Is Hillary Clinton the Next Barack Obama?

Joseph Mulkerin


For quite a while it has become a foregone conclusion to many that Hillary Clinton is Barack Obama’s natural successor and the inevitable Democratic nominee in 2016. Although she was also seen as the frontrunner in the lead up to the 2008 election the sentiment was no means as widespread as it is today.


Her 2002 vote in favor of authorizing the disastrous Iraq War was fresh in the minds of many Democrats and ultimately was probably the deciding factor in the hotly contested primary against Obama. These days, however, that vote is a distant memory and many Democrats, Republicans and pundits alike perhaps for a lack of creative thinking and perhaps owing to the increasingly dynastic nature of our politics operate under the assumption that the 2016 primaries are a mere formality.


Even Markos Moulitsas, a prominent and influential voice within the netroots chastised Democrats eager for a primary battle in a recent diary and proclaimed Hillary Clinton to be the inevitable nominee. To bolster his argument and cite the differences between the current cycle and 2008, he cited polls from 2007 showing Hillary Clinton with only a narrow lead compared to similar polls today that show a 62 point lead over her nearest hypothetical primary challenger Joe Biden. This poll is harrowing no doubt, though it may reflect an ignorance of other options rather then a genuinely intense commitment to Hillary Clinton. The election is still a year off and if an alternative candidate emerged they could still peel off a good deal of support.


The conventional wisdom of Hillary’s inevitability is damaging because (nevermind the fact that there’s no guarantee Hillary Clinton will even run), it threatens to stifle the possibility of a genuine debate within the party on a whole variety of issues including civil liberties, drone strikes, the War on Drugs and income inequity. All of these are issues that the status quo has disappointed progressives on and if an establishment politician like Hillary Clinton ran unopposed in the primary, we can be sure they never would be addressed.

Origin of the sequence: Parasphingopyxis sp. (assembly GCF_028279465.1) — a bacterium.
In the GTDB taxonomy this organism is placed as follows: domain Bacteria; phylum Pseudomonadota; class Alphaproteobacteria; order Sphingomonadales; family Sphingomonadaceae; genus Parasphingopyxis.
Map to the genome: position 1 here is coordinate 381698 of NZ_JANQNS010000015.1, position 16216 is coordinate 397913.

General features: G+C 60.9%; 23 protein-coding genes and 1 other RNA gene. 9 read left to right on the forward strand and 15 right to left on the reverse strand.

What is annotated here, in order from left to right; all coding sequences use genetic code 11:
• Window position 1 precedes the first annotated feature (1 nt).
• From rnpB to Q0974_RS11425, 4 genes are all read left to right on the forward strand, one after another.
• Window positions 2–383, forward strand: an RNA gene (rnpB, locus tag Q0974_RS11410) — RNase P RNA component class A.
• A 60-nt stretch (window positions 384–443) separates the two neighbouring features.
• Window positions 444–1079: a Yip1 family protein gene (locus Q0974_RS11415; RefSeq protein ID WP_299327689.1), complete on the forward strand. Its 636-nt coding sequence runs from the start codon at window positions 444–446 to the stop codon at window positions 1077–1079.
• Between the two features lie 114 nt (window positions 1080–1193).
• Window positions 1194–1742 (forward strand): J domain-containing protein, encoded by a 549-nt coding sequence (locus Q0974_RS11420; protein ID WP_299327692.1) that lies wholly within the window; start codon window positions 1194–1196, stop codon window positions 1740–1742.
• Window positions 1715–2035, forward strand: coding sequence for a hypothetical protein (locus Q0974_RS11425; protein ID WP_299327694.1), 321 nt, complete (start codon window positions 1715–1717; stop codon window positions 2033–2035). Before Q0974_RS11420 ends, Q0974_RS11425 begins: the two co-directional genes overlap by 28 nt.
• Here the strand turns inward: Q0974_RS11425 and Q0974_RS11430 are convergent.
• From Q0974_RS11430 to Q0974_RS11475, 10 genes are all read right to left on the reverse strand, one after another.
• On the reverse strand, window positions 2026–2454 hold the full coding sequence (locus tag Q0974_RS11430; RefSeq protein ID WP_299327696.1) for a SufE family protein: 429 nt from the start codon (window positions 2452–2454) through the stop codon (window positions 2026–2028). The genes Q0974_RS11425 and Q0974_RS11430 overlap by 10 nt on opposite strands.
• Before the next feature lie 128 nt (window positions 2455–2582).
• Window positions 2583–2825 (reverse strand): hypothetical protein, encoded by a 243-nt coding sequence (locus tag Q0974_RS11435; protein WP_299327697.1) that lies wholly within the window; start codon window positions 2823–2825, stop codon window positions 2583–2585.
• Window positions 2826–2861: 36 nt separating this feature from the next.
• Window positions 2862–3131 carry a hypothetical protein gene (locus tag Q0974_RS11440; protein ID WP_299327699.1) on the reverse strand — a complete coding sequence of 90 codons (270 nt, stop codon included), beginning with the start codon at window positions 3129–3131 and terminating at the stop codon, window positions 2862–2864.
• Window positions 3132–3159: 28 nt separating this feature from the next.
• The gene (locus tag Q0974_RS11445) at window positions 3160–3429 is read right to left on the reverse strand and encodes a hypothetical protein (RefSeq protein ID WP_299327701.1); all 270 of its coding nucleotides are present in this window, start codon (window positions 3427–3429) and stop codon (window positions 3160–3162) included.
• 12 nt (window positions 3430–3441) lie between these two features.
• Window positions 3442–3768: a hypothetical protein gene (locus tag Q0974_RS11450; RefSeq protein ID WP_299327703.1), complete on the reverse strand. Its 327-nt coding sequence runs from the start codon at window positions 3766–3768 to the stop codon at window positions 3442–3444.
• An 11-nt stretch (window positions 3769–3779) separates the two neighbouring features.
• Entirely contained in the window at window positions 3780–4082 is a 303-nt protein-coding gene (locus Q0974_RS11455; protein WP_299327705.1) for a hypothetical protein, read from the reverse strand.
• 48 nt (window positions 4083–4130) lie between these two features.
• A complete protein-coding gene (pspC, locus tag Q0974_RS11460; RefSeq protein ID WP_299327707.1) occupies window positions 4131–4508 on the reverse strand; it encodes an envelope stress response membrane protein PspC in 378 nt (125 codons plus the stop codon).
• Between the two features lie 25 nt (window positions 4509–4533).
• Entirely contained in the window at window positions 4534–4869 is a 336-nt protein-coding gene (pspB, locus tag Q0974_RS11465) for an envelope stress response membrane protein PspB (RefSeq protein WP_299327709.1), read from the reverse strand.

However, with elections still a year away, there’s no reason to believe that a genuinely renegade candidate couldn’t emerge to offer an alternative. Many on the left would like Elizabeth Warren to be that alternative and in some ways she would be the ideal. However, she has repeatedly expressed having no interest in running for president and would perhaps do more good in the senate where she could work intricately on financial reform legislation.

There are others options, though. Enter Brian Schweitzer, former governor of Montana who first emerged onto the national scene in 2008 when he lambasted the “petrol dictators” in a fiery populist speech at the Democratic convention. During his tenure, he established his progressive bona fides. In 2005 he signed legislation creating a statewide office guaranteeing that all Montanans receive a public defender. He is also an unabashed Civil Libertarian, having signed a measure objecting to the Patriot Act as well as the highly controversial Real ID act. He is also a proponent of Canadian-style single payer health care and in 2011 attempted to pass a statewide version of it in Montana. Keep in mind that he governed as a liberal in solidly red Montana and contrast that with reactionary blue state governor Andrew Cuomo (another potential 2016 nominee), who implemented an austerity regime extreme enough to put Scott Walker to shame. A Schweitzer candidacy is not merely the stuff of speculation either; having visited every county in Iowa, he almost certainly is laying the groundwork for a presidential bid.